• Shruti GOCHHWAL

Premalignant Lesions – A Stairway To Cancer

Your oral cavity health is an important indicator of your overall well-being. As children, we come across many Oral Submucous Fibrosis pictures in our science textbooks and labs. For those who may have forgotten, the oral cavity consists of the lips and roof of the mouth. It also includes cheek lining, front part of the tongue, gums, floor of the mouth, and the area behind your wisdom teeth.

The oral cavity is at risk of developing several debilitating conditions that may either arise naturally, or maybe a result of bad habits like excessive tobacco consumption, smoking, and the like. Lesions in the oral cavity like oral submucous fibrosis affect 12.6 % of Indian males. Here is all you need to know about it.

What Are Premalignant Conditions of Oral Cavity?

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Woman with hand on cheek, Credit: Pixabay


Precancerous or premalignant condition is a state that is at risk of developing cancer. Premalignant lesions of the oral cavity usually develop in the skin lining of your mouth (epithelium). Some of the lesions are easily diagnosed and remain harmless, but others can turn into oral cancer.

The lesions are detected and diagnosed in people who habitually consume alcohol, tobacco, or chew betel leaves. At the same time, they can also develop naturally in younger persons not having such habits. Premalignant lesions of the oral cavity are usually marked by an absence of any symptoms in the earlier stages. A close examination of the oral cavity will reveal whether the lesion is malignant or not.

How to Detect Malignant Lesions

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Doctors in operation, Credit: Pixabay


Malignant lesions are characterised by red or white patches or are in an area where the skin lining of the mouth is lost. They are generally found under the tongue, floor of the mouth, at the back of the mouth, and the topmost area of the throat.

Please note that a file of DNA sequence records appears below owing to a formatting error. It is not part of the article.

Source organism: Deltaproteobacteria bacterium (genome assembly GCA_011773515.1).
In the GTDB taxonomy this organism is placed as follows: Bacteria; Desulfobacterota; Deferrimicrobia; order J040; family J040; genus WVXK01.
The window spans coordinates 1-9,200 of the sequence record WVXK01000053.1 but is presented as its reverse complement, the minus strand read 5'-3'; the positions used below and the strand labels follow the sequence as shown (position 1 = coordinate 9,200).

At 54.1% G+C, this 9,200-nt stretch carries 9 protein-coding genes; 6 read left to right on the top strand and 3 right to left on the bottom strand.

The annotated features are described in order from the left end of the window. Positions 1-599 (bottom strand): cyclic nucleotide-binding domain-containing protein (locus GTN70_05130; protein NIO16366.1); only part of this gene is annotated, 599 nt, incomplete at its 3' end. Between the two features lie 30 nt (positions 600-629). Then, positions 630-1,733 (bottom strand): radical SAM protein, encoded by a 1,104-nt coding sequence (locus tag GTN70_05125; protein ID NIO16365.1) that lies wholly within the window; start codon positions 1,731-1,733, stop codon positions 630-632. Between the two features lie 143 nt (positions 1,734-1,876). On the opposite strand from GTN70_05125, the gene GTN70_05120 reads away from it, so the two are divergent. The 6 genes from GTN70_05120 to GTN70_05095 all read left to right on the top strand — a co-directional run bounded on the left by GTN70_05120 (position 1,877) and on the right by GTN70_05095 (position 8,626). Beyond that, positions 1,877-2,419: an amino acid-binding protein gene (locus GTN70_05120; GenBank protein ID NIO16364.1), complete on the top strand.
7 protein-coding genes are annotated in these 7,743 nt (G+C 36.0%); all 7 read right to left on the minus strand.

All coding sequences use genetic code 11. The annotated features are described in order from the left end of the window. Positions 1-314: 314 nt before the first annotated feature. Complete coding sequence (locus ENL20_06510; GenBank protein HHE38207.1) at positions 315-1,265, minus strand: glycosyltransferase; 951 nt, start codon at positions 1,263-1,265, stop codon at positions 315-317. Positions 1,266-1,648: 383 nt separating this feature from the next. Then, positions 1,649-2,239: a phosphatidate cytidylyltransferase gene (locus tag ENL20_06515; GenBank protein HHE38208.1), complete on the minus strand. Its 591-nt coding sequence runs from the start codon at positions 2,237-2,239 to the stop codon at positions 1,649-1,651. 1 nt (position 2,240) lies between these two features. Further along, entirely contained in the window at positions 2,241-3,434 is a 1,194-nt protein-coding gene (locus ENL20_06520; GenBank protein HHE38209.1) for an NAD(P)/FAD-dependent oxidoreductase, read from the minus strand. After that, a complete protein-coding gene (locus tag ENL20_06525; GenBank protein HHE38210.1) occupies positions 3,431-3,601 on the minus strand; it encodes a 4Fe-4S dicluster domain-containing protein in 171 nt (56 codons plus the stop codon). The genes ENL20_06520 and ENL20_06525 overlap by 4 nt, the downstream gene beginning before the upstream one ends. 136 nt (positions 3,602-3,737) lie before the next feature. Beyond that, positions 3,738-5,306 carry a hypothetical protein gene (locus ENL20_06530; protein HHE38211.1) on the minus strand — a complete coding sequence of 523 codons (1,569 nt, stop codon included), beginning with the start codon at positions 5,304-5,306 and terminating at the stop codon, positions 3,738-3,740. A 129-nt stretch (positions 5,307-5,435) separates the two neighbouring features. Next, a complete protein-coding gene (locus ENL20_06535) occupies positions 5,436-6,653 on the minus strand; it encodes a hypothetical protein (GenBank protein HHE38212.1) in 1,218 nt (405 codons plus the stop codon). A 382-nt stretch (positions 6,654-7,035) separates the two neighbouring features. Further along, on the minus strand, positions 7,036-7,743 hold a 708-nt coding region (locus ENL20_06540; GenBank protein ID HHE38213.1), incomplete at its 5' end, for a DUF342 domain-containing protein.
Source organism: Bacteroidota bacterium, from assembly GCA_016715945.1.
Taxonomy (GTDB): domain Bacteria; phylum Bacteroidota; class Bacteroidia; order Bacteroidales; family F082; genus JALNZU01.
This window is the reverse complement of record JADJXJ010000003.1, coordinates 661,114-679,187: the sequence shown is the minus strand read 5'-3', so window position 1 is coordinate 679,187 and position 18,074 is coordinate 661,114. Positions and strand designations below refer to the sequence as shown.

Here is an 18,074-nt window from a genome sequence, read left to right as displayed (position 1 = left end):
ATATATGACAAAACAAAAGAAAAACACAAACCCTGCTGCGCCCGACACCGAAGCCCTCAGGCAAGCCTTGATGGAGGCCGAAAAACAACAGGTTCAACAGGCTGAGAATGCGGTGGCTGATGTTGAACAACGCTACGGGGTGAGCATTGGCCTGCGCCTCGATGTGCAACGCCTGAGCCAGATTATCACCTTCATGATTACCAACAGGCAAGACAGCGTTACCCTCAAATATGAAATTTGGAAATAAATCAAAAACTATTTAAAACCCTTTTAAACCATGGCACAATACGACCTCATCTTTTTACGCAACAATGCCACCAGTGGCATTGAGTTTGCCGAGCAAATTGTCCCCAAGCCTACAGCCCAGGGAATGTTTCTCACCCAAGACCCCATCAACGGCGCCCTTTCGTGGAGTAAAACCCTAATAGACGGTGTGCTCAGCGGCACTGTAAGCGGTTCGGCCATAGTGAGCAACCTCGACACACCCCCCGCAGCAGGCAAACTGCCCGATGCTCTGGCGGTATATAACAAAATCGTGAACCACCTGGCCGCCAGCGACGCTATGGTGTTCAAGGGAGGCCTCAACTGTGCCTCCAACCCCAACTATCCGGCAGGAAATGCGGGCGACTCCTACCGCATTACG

Some reddish and white patches in the mouth with no prior cause can also be malignant. These patches cannot be wiped off with a tissue. Lesions that are prominently red carry the highest chances of developing cancer or being malignant.

Types of Premalignant Conditions of Oral Cavity

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Person smoking, Credit: Pixabay


There are six main potentially malignant complications that may or may not develop into cancer.

  1. Erythroplakia

  2. Leukoplakia

  3. Oral submucous fibrosis

  4. Palatal lesion of reverse cigar smoking

  5. Oral lichen planus 

1.  Erythroplakia

A rare condition that is usually characterised by a bright red component. It has well-defined boundaries and a velvety surface texture. It can be detected in heavy smokers and those who consume excessive amounts of alcohol. This complication in the oral cavity immediately demands a biopsy.

2.  Leukoplakia

The lesion is prominently white in colour and develops on the tongue. It can neither be wiped or scraped away. It is seen in those who regularly indulge in tobacco (guthka) chewing. Prevalent in India, this type of lesion is detected more commonly in males than females.

3.  Oral Submucous Fibrosis

It is a premalignant condition that is commonly seen in people who habitually chew betel quid consisting of areca nuts. The lesion is characterized by chronic inflammation, and abnormal accumulation of collagen in the oral tissues. Patients with oral submucous fibrosis find it extremely difficult to open their mouth. If detected at an early stage, followed by quitting the habit of tobacco/ betel nut chewing, the condition can be resolved.

4.  Palatal Lesion of Reverse Cigar Smoking

People in South American and South Asian countries indulge in ‘reverse smoking’. They insert the end of the cigar or cigarette which is lit into their mouth. The excessive heat alters the tissue lining inside the mouth. It results in a palatal lesion which has the potential to become malignant.

5.  Oral Lichen Planus

It is an inflammatory lesion that is characterized by prominently white and lacy patches, tissues that appear red and swollen, or sometimes open sores. The internal membrane of the mouth is severely affected in this condition. Symptoms include burning and pain in the affected area.

On the whole, premalignant lesions, if diagnosed and detected early, can save you from developing mouth cancer. While they may develop naturally in some, others who are predisposed to habits like tobacco, alcohol consumption and smoking should try to quit these habits as early as possible. For severe cases, surgical incision and laser ablation remain the two most widely used treatments.

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